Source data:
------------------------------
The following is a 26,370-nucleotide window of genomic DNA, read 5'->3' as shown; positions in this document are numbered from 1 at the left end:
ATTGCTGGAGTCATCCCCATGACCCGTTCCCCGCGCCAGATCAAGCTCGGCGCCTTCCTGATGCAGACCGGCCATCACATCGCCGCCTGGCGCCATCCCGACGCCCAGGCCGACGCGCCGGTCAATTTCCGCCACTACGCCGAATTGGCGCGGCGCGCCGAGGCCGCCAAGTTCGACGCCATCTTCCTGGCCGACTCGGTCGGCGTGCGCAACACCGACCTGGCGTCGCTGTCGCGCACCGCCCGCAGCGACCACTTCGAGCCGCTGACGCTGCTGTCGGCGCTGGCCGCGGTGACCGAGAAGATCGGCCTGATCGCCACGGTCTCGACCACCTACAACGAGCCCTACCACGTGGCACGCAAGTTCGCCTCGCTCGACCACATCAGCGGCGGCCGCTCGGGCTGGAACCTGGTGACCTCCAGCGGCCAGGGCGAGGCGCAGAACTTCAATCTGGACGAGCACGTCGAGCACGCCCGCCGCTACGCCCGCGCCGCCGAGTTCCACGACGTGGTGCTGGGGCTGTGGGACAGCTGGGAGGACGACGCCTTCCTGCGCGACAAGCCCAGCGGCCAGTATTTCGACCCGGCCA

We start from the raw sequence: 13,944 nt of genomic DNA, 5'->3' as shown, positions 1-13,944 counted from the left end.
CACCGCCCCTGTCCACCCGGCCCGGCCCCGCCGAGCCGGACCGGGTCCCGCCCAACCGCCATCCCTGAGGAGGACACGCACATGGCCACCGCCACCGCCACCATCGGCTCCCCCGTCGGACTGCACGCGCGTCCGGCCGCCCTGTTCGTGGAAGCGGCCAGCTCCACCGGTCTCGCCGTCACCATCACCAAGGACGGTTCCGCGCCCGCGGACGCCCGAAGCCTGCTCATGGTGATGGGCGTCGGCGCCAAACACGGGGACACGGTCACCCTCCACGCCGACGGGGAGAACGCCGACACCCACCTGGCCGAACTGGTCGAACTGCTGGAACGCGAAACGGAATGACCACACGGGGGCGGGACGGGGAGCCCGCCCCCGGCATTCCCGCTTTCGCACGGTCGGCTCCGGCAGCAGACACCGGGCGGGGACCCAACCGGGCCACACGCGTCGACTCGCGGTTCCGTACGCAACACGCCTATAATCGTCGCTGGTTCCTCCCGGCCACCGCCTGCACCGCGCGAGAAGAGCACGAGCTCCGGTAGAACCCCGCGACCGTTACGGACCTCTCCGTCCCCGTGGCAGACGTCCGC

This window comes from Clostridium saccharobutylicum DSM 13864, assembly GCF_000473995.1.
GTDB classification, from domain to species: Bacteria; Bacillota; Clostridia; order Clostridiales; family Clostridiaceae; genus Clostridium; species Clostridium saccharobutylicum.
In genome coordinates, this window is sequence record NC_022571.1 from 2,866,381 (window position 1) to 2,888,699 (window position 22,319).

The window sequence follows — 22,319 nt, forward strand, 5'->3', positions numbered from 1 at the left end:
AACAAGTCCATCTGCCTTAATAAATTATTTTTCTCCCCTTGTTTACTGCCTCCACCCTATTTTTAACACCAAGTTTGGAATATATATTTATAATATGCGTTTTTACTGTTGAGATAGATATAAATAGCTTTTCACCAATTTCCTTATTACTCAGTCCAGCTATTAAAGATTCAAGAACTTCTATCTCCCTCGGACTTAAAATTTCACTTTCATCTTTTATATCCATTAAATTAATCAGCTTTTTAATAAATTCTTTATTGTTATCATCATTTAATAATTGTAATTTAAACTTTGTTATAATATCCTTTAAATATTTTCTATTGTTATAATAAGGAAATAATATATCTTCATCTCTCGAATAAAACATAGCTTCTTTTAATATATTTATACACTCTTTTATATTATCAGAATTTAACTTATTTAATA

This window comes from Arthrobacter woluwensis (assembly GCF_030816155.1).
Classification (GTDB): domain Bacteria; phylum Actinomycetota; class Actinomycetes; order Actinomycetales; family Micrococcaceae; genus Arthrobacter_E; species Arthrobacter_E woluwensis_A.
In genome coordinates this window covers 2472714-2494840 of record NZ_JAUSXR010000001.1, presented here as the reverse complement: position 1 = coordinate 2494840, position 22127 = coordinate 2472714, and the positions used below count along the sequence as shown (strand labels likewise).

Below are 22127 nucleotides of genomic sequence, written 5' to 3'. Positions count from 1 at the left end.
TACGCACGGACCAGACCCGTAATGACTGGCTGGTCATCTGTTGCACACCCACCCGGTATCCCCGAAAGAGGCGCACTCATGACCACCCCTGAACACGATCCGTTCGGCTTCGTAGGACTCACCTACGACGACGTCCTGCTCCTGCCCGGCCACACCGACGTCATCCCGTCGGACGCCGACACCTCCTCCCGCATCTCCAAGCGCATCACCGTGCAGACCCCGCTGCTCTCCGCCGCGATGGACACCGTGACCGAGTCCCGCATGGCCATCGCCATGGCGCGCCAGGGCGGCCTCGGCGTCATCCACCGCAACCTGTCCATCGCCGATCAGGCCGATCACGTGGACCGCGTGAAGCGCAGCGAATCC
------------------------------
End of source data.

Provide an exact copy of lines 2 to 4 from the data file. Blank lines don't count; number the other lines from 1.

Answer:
ATTGCTGGAGTCATCCCCATGACCCGTTCCCCGCGCCAGATCAAGCTCGGCGCCTTCCTGATGCAGACCGGCCATCACATCGCCGCCTGGCGCCATCCCGACGCCCAGGCCGACGCGCCGGTCAATTTCCGCCACTACGCCGAATTGGCGCGGCGCGCCGAGGCCGCCAAGTTCGACGCCATCTTCCTGGCCGACTCGGTCGGCGTGCGCAACACCGACCTGGCGTCGCTGTCGCGCACCGCCCGCAGCGACCACTTCGAGCCGCTGACGCTGCTGTCGGCGCTGGCCGCGGTGACCGAGAAGATCGGCCTGATCGCCACGGTCTCGACCACCTACAACGAGCCCTACCACGTGGCACGCAAGTTCGCCTCGCTCGACCACATCAGCGGCGGCCGCTCGGGCTGGAACCTGGTGACCTCCAGCGGCCAGGGCGAGGCGCAGAACTTCAATCTGGACGAGCACGTCGAGCACGCCCGCCGCTACGCCCGCGCCGCCGAGTTCCACGACGTGGTGCTGGGGCTGTGGGACAGCTGGGAGGACGACGCCTTCCTGCGCGACAAGCCCAGCGGCCAGTATTTCGACCCGGCCA

We start from the raw sequence: 13,944 nt of genomic DNA, 5'->3' as shown, positions 1-13,944 counted from the left end.
CACCGCCCCTGTCCACCCGGCCCGGCCCCGCCGAGCCGGACCGGGTCCCGCCCAACCGCCATCCCTGAGGAGGACACGCACATGGCCACCGCCACCGCCACCATCGGCTCCCCCGTCGGACTGCACGCGCGTCCGGCCGCCCTGTTCGTGGAAGCGGCCAGCTCCACCGGTCTCGCCGTCACCATCACCAAGGACGGTTCCGCGCCCGCGGACGCCCGAAGCCTGCTCATGGTGATGGGCGTCGGCGCCAAACACGGGGACACGGTCACCCTCCACGCCGACGGGGAGAACGCCGACACCCACCTGGCCGAACTGGTCGAACTGCTGGAACGCGAAACGGAATGACCACACGGGGGCGGGACGGGGAGCCCGCCCCCGGCATTCCCGCTTTCGCACGGTCGGCTCCGGCAGCAGACACCGGGCGGGGACCCAACCGGGCCACACGCGTCGACTCGCGGTTCCGTACGCAACACGCCTATAATCGTCGCTGGTTCCTCCCGGCCACCGCCTGCACCGCGCGAGAAGAGCACGAGCTCCGGTAGAACCCCGCGACCGTTACGGACCTCTCCGTCCCCGTGGCAGACGTCCGC